Di elende mame (The Lonely Mother) was another popular novel published in installments in Warsaw in 1937. Elend is one of those tear-jerking Yiddish words pregnant with further meanings—forlorn, sorrowful, tragic, abandoned. If the buyer was in any doubt about what sort of tale they were about to read, the subtitle makes it crystal clear: ‘a novel about a sad life.’ These rare pamphlets came to us from the same place as the Regina booklets, and were singed in the same fire.
A stark headline from the Forward newspaper of May 2, 1945 proclaims the momentous and long-awaited news: Hitler toyt (Hitler is Dead). Despite its torn and brittle state, this fragile issue is an enormously powerful educational tool. We have used it for many years to show to visiting high school groups, and it is often cited in feedback as one of the most memorable objects on their tour. To prevent it deteriorating further, it now needs to be unfolded, repaired, and encapsulated so that we can continue to show it.
A rare volume of Brisker vokhenblat (Brisk Weekly) from 1926. The paper was one of several Yiddish newspapers serving the Jews of what is today Brest in Belarus, formerly Brest-Litovsk. The city was famed as a center of Jewish scholarship in Lithuania, and later came under the rule of independent Poland. In the interwar period it had a thriving Jewish educational system and approximately forty synagogues and study halls. Yiddish regional newspapers like this are extremely scarce and provide a wealth of information about Polish Jewish—and Yiddish—communal life during its most intense period.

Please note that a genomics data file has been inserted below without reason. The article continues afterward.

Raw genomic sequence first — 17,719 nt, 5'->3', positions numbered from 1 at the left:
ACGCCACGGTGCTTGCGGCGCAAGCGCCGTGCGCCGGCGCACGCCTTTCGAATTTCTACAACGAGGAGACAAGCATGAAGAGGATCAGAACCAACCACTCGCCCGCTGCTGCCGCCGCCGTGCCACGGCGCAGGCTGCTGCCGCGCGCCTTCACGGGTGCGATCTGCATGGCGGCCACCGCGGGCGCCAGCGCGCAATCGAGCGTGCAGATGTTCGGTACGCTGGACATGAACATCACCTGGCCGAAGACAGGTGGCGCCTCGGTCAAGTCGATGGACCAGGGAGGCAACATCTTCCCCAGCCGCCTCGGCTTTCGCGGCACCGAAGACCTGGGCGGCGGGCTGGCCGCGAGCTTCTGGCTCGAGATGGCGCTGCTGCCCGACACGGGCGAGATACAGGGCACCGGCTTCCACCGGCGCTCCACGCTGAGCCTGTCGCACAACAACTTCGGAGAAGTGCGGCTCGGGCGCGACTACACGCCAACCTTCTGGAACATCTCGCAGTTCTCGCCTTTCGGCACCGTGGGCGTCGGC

The damaged and separated spine of our volume of Brisker vokhenblat (Brisk Weekly)
The Groshn bibliotek (Penny Library) series was one of the most ambitious libraries of popular knowledge ever published. Two hundred and seventy-five of these pocket-sized pamphlets appeared in Poland from 1930 to 1937, each consisting of sixty pages. They were cheap, well-written, and enormously popular with subscribers. Despite a print run of around 10,000 for each title, they are extremely scarce today. Most of our copies are in poor condition, having been passed around in families or between friends and colleagues. Shown here are booklets on Beethoven, Soviet writer Karl Radek, and philosopher Otto Weininger.
Bound volumes of old Yiddish newspapers in our temperature-controlled vault. We have several dozen such volumes, most of which were donated to the Center from large community libraries. The newspapers come from the US, Canada, South Africa, Poland, England, and elsewhere. They have not aged well, but it’s vitally important to preserve them. Many world-famous libraries destroyed complete sets of such volumes during the switch to micro-film and microfiche. Today, there is renewed awareness that digital preservation is no substitute for the original object. With newspapers, just as with books, we preserve original copies alongside our digital library.
Make a donation in support of this project and help us transform and preserve these rare and fragile treasures.
To learn more, read David Mazower's letter to our members.